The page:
With great fanfare, California is about to pass a law mandating a 25 percent cut in state greenhouse gas emissions by 2020. While AB 32 appears to be a big development at first glance, closer examination reveals that it is little more than a sophisticated political dodge; a convenient vehicle by which politicians can appear to do something about global warming without actually having to do much of anything concrete about it. If past is prologue, environmentalists are in for a big disappointment.
AB 32’s environmental promise comes due 14 years hence – that is, long after the politicians who would enact it leave office. Accordingly, they will not be around to face the music if the promise is broken or if the costs associated with the promise triggers a political backlash.
The bill, moreover, provides no hint whatsoever of how California will achieve these greenhouse gas cuts. Will emissions be cut via a carbon tax, an emissions trading regime, direct command‐and‐control regulation, an elaborate series of subsidies for non‐carbon energy alternatives, “make a wish” energy efficiency programs, or some combination of the above? Who knows?
The legislature deputizes the California Air Resources Board to come up with some ideas, allowing politicians to take credit for the promise but to disavow responsibility for whether or not it is kept.
Nor does the bill makes any real attempt to bind future legislatures to the promise made. To be fair, that’s a nearly impossible task to begin with. But if you ask “What happens if the state falls short of these goals?” the answer is “not much.”
Taken together, this suggests something other than “bold, courageous action.” On the contrary, it suggests that promises to stop global warming are politically popular (at least in California), but programs to actually accomplish this aren’t. That’s because there’s no way to hide the costs. Honest parties on both sides of this debate recognize that the only way to significantly reduce greenhouse gas emissions is to significantly reduce fossil fuel consumption, and the costs associated with that enterprise cannot be buried out‐of‐sight and out‐of‐mind.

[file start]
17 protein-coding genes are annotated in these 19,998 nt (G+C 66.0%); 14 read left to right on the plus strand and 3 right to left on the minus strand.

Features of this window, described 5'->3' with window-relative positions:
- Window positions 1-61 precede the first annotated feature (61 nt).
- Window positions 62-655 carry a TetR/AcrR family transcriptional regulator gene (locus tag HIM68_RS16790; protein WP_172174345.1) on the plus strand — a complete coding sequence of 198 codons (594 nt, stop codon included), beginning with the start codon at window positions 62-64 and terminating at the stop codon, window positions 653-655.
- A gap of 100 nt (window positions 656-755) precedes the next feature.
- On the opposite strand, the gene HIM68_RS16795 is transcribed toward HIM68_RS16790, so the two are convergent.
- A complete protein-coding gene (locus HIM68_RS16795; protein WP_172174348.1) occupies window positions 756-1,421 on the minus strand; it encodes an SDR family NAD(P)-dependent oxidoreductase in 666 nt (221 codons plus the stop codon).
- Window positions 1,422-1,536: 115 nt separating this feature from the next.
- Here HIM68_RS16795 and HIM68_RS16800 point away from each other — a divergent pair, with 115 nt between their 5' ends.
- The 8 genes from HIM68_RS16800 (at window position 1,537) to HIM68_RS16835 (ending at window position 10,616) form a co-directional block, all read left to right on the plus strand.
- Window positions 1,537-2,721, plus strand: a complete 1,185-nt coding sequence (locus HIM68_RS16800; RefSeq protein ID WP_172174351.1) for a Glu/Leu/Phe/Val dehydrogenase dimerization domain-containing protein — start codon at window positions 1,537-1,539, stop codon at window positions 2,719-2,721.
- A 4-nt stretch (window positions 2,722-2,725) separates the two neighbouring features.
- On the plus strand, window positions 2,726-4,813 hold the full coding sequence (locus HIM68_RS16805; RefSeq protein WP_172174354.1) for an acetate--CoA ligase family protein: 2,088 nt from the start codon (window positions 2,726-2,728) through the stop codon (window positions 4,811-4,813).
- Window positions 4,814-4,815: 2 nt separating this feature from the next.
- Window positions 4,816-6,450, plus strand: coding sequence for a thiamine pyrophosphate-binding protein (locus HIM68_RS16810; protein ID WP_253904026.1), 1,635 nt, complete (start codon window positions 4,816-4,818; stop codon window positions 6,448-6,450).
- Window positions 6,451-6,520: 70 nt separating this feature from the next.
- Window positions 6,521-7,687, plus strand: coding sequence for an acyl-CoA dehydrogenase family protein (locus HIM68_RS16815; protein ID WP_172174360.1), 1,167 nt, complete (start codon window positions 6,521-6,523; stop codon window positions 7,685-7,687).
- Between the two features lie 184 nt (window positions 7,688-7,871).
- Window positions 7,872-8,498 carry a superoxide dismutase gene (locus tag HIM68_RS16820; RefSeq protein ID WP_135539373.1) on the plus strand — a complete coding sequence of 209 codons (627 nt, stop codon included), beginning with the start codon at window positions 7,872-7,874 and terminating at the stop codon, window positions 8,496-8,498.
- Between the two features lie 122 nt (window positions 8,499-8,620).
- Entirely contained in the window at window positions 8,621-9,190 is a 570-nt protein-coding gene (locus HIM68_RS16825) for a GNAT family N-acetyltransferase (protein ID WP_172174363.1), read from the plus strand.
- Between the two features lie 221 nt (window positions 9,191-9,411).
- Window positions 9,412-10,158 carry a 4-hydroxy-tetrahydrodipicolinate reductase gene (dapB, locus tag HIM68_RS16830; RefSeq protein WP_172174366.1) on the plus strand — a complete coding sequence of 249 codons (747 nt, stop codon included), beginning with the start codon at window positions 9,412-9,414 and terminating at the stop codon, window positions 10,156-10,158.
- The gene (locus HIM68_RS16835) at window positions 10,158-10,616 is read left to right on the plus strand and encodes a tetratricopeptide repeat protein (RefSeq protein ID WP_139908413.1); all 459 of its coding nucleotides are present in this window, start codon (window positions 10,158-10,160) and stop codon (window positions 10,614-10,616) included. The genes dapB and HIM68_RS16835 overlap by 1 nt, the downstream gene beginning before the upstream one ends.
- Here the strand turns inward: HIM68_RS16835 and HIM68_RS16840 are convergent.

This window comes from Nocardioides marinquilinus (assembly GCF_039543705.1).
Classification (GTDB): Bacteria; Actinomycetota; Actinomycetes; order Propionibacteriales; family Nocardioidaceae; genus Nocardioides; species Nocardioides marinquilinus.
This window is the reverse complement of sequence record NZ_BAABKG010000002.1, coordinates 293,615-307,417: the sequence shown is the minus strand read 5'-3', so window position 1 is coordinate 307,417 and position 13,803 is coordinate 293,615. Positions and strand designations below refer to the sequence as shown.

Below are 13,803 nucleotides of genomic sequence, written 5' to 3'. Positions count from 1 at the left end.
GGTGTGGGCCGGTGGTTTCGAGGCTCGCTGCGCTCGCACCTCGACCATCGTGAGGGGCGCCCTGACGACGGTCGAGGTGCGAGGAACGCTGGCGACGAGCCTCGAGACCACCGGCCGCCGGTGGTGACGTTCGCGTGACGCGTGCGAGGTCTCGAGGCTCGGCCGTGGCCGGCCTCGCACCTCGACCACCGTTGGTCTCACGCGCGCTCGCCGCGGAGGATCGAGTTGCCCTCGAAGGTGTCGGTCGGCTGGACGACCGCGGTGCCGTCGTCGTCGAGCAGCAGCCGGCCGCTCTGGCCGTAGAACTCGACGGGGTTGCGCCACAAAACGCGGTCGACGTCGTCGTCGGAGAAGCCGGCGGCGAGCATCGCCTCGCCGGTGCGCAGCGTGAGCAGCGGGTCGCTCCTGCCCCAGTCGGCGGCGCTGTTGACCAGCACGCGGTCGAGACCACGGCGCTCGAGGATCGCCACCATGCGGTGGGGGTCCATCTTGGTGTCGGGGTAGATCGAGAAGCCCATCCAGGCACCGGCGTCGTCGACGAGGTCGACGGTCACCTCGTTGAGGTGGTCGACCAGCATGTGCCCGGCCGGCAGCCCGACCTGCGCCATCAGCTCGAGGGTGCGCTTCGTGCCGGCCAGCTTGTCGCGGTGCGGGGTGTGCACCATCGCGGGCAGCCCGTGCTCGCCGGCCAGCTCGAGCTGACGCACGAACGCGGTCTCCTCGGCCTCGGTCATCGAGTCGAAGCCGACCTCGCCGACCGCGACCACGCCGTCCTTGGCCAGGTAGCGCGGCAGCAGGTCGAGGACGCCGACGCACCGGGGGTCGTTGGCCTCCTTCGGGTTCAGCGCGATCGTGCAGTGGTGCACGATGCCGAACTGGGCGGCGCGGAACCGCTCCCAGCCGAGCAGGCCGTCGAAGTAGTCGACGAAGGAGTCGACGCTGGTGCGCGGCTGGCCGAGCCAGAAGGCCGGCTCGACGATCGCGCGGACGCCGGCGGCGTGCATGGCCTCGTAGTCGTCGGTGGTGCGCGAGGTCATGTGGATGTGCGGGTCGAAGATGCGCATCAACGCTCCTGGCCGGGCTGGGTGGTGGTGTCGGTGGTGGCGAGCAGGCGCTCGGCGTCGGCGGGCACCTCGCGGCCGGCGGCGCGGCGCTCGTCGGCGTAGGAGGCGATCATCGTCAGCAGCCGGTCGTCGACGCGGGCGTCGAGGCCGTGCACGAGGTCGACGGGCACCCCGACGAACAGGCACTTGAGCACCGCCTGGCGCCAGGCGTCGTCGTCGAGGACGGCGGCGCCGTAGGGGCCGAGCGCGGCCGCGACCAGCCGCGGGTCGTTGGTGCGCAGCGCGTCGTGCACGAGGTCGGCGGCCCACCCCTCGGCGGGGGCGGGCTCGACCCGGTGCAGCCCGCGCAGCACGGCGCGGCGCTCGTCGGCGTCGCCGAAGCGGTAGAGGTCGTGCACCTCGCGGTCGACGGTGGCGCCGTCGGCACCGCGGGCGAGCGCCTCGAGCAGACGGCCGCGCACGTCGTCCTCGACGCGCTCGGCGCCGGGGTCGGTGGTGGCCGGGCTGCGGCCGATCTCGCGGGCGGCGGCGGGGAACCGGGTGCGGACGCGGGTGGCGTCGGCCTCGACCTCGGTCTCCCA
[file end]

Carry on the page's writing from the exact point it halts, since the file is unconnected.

Hence, they are nowhere to be found in the legislation. The fact that the bill’s proponents are quick to argue that AB 32 represents a “free lunch” for the state’s citizens tells us all we need to know about how seriously politicians intend to take this promise. In short, there is no indication that anyone is prepared to impose any direct costs on consumers. Instead, we’re told that relatively popular but generally ineffective subsidies for renewable fuels, energy conservation, and the like will get the job done. Well, as they say, good luck with that.
This should come as no surprise, as legislative promises to meet dramatic environmental goals some time in the future have historically amounted to little. The 1970 Clean Air Act stipulated that states eliminate air pollution as a public health risk by 1982. Yet 24 years later, over a hundred localities still violate federal air quality standards for various pollutants. The law also required a 90 percent cut in automobile tailpipe emissions of hydrocarbons, carbon monoxide, and nitrogen oxide by 1975 (1976 for nitrogen oxides). Those deadlines, however, were repeatedly extended and only partially met by cars rolling off the assembly lines in 1995.
The 1972 Clean Water Act offers another example. Few remember that the law required “the discharge of pollutants into navigable waters of the United States be eliminated by 1985.” Yet we hear from reliable sources that pollution is still somehow finding its way into our nation’s lakes, streams, and coastal areas.
The California legislature is no stranger to this practice. Back in 1990, it created quite a stir back when it mandated that 2 percent of the cars sold in California in 1998, 5 percent of the cars sold in 2001, and 10 percent of the cars sold in 2003 be “zero emission vehicles.” The mandate was abandoned, however, when automobile companies simply couldn’t come up with a saleable vehicle that comported with the legislature’s wishes.
Students of regulatory history are quite familiar with this phenomenon: politicians compete mightily to out‐promise the opposition, but they also struggle mightily to ensure that those promises entail no costs that might be traced back to them. Promises of future action are kept only when regulatory costs can somehow be buried. If costs cannot be hidden, the promises are broken.
Were we environmentalists, we’d be annoyed that politicians were being let off the global warming policy hook so easily. But we’re not, so let’s just say that it’s the political cynicism – not the economic consequences – that bothers us the most.